Many people, more knowledgeable than I for sure, have posted profound essays about autism. Many books have been written about the subject as well. I have a read a few blogs and essays, but now I find myself researching in earnest due to a friendship that has blossomed. Once the friendship cemented and started to grow, I found myself fascinated by my friend’s oldest child. He, as you probably guessed, has autism. Or maybe autism has him. I’m still deciding how I “should” think (according to the experts.)
Some get offended if I say “an autistic child” because they feel that I stress the autism when the child matters more. They prefer the use of “a child with autism.” Other experts preach that parents shouldn’t wish for their autistic child to not have autism as it would change the specialness of said child. I’ve reached the point where I throw the bull crap flag at that view. I, for one, would like to know who that sweet child would be without the influence of autism. It would be such a gift for that child to be able to tell me what he is wishing for, thinking, feeling. I consider autism a disease, not a special quality.
I’ve been a problem solver all of my life, and this situation isn’t any different. It’s actually one of the most important puzzles I’ve ever seen. The maddening part is that I have no idea how to figure it out. That does not mean, however, that I will simply shrug and walk away. I’ve seen my friend cry too many tears to stand by and do nothing.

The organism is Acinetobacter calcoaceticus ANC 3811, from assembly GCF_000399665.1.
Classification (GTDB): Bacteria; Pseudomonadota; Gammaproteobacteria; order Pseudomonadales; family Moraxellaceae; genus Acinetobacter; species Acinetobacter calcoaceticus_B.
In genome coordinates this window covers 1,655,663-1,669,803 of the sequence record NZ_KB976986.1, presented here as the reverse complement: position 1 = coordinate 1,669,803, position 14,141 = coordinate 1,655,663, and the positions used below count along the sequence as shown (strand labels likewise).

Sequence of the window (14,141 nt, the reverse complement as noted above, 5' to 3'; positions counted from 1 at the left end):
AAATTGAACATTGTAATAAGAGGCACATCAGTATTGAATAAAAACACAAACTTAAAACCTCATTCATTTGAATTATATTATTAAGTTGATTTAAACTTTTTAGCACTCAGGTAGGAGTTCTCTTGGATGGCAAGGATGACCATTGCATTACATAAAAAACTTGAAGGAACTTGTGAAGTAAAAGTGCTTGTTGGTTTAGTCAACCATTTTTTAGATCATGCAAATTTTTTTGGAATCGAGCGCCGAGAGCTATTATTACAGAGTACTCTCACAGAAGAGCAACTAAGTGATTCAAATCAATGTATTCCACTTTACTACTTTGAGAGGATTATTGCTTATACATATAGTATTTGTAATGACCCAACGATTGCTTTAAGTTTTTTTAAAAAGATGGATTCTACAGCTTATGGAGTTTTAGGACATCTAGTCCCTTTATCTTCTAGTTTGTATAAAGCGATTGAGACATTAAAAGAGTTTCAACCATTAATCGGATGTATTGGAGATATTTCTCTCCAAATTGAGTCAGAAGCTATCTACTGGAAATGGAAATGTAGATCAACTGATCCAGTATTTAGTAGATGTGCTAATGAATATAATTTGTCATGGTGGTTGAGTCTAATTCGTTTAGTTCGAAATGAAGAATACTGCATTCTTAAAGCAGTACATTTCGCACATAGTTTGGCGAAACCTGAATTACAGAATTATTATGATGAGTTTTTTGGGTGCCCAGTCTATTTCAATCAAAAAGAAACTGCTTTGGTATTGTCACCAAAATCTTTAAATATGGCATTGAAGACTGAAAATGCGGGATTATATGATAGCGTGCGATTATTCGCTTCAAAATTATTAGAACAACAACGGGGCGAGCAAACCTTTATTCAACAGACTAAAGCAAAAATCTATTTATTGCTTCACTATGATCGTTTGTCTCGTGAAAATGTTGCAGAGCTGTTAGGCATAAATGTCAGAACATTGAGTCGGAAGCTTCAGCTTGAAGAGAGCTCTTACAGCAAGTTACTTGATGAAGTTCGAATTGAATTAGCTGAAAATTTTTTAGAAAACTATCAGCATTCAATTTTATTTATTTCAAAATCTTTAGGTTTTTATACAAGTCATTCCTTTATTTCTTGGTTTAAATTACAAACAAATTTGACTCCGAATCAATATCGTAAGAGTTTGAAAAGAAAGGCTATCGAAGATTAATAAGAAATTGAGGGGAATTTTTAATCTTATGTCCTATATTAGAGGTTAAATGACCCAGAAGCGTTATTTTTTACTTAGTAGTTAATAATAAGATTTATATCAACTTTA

After falling in love with my friend’s littles, I have discovered a cold, hard truth: autism is painful. It hurts a parent’s heart to watch the wall build up, all the while removing a child from the rest of the family. Autism shreds a parent’s heart piece by piece. Anyone who loves the child is affected.
With the current diagnosis rate of 1 out of every 68 children, maybe we all need to do some studying!
It seems like every time I read the news, there’s another headline about a flight attendant kicking an innocent kid and/or family off of an airplane. It really makes me angry on behalf of the families. I think today’s flight attendants are missing the point of their job—it is to provide service to customers who have paid a high price for that service. If a customer is drunk and/or menacing, please have that person escorted off of the flight! If a kid is crying and needs warm milk or an Aspie child needs a snack to provide comfort and a bit of joy, provide some heated milk or a snack! It’s your JOB! That’s part of the service you are on board to provide.
If you are unhappy with your life choices and feel powerless, go find another job. Don’t go on a power trip by berating an already embarrassed parent of a crying toddler. Stop bullying children who can’t help their actions. You are making the situation worse and making yourself look like the small person you are.
It reminds me of the time my (older) daughter and I were on a Greyhound bus from Virginia to Georgia to visit a friend. It was about nine at night, and she was sitting on my lap giggling. She was tired and trying to stay awake. Others on the bus were quiet and napping or thinking profound thoughts. I tried to shush her, but it made her laugh anyway.
The bus driver gave us a couple of stink eyes before he motioned me forward to say, “Would you keep your kid quiet? People are trying to sleep.” I didn’t miss a beat and replied, “I have a great idea! Why don’t you keep her quiet, and I’ll drive the bus!” I marched back to my seat, and we made it to our destination with no further issues.